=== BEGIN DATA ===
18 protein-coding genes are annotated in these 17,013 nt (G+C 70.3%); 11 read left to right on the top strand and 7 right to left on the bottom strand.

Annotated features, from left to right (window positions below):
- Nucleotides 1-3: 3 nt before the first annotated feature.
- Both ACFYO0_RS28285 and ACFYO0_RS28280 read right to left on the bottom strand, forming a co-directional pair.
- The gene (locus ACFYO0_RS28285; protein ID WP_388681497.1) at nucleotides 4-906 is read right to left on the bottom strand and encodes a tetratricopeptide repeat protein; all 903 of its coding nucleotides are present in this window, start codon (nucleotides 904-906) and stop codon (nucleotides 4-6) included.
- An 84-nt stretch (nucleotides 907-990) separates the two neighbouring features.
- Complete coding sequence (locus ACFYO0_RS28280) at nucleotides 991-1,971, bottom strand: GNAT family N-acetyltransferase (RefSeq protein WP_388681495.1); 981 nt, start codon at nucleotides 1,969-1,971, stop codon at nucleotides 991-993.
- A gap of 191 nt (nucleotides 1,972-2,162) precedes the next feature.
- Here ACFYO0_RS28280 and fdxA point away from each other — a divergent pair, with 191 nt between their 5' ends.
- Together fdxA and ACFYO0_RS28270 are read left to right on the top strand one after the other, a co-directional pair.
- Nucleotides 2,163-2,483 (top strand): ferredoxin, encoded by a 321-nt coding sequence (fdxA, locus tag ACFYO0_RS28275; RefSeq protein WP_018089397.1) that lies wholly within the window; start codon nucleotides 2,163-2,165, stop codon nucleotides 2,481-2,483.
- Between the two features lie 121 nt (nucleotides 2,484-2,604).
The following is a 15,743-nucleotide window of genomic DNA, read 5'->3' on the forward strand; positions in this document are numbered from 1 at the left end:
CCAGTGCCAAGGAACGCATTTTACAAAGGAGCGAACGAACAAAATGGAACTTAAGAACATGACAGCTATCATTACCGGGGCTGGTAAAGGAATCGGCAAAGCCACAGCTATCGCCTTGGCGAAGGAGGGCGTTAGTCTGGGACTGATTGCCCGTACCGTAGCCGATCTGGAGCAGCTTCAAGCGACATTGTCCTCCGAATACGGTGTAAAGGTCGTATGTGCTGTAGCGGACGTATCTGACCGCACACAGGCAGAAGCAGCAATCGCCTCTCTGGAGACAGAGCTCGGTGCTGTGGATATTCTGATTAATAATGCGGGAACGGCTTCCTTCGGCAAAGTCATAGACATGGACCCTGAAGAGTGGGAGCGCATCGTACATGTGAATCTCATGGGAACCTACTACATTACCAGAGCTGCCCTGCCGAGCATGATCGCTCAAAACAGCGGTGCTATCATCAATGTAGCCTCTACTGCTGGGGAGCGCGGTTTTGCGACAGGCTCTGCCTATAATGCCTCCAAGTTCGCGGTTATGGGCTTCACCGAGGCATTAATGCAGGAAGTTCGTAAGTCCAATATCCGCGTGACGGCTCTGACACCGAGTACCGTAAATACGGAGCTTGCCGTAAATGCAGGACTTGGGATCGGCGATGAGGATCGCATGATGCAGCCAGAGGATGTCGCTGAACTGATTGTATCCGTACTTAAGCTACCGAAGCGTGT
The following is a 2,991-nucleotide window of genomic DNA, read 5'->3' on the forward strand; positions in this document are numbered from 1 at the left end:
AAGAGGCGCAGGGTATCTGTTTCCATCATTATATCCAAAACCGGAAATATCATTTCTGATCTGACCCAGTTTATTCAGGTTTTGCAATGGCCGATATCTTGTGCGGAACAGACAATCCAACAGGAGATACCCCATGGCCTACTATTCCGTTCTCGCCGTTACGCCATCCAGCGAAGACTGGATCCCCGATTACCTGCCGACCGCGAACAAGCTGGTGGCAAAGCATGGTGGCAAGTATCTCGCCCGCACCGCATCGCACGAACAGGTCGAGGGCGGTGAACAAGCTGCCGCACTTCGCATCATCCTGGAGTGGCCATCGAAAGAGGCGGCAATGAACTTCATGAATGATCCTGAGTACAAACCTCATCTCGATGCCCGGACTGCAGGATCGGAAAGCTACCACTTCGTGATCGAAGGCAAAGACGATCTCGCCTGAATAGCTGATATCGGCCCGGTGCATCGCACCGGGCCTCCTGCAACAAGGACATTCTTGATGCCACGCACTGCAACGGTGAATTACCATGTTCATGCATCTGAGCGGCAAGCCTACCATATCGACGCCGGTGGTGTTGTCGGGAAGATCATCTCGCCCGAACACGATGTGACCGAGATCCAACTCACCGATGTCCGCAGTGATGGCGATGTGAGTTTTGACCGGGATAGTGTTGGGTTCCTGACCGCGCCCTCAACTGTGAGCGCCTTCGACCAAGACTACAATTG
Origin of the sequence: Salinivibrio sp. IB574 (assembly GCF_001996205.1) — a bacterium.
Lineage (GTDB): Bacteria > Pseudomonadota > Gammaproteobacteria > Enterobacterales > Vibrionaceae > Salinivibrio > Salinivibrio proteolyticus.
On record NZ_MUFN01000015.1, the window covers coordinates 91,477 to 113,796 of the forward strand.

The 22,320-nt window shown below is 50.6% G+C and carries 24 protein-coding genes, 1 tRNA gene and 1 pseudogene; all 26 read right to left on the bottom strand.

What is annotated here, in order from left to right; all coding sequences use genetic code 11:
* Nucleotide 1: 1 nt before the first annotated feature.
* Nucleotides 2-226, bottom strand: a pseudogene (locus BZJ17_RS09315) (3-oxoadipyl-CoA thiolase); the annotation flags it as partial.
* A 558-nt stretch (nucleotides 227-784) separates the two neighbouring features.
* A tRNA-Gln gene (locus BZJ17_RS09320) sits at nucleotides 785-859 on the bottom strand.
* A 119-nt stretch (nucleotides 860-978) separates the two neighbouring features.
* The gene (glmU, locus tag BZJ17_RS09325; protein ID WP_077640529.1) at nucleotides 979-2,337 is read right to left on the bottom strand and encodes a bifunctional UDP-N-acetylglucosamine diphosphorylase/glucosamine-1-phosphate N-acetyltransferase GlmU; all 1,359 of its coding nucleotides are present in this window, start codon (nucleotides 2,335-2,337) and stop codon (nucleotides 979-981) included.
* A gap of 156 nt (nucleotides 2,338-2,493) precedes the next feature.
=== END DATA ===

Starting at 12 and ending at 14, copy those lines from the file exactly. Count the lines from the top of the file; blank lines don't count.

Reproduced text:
- Between the two features lie 121 nt (nucleotides 2,484-2,604).
The following is a 15,743-nucleotide window of genomic DNA, read 5'->3' on the forward strand; positions in this document are numbered from 1 at the left end:
CCAGTGCCAAGGAACGCATTTTACAAAGGAGCGAACGAACAAAATGGAACTTAAGAACATGACAGCTATCATTACCGGGGCTGGTAAAGGAATCGGCAAAGCCACAGCTATCGCCTTGGCGAAGGAGGGCGTTAGTCTGGGACTGATTGCCCGTACCGTAGCCGATCTGGAGCAGCTTCAAGCGACATTGTCCTCCGAATACGGTGTAAAGGTCGTATGTGCTGTAGCGGACGTATCTGACCGCACACAGGCAGAAGCAGCAATCGCCTCTCTGGAGACAGAGCTCGGTGCTGTGGATATTCTGATTAATAATGCGGGAACGGCTTCCTTCGGCAAAGTCATAGACATGGACCCTGAAGAGTGGGAGCGCATCGTACATGTGAATCTCATGGGAACCTACTACATTACCAGAGCTGCCCTGCCGAGCATGATCGCTCAAAACAGCGGTGCTATCATCAATGTAGCCTCTACTGCTGGGGAGCGCGGTTTTGCGACAGGCTCTGCCTATAATGCCTCCAAGTTCGCGGTTATGGGCTTCACCGAGGCATTAATGCAGGAAGTTCGTAAGTCCAATATCCGCGTGACGGCTCTGACACCGAGTACCGTAAATACGGAGCTTGCCGTAAATGCAGGACTTGGGATCGGCGATGAGGATCGCATGATGCAGCCAGAGGATGTCGCTGAACTGATTGTATCCGTACTTAAGCTACCGAAGCGTGT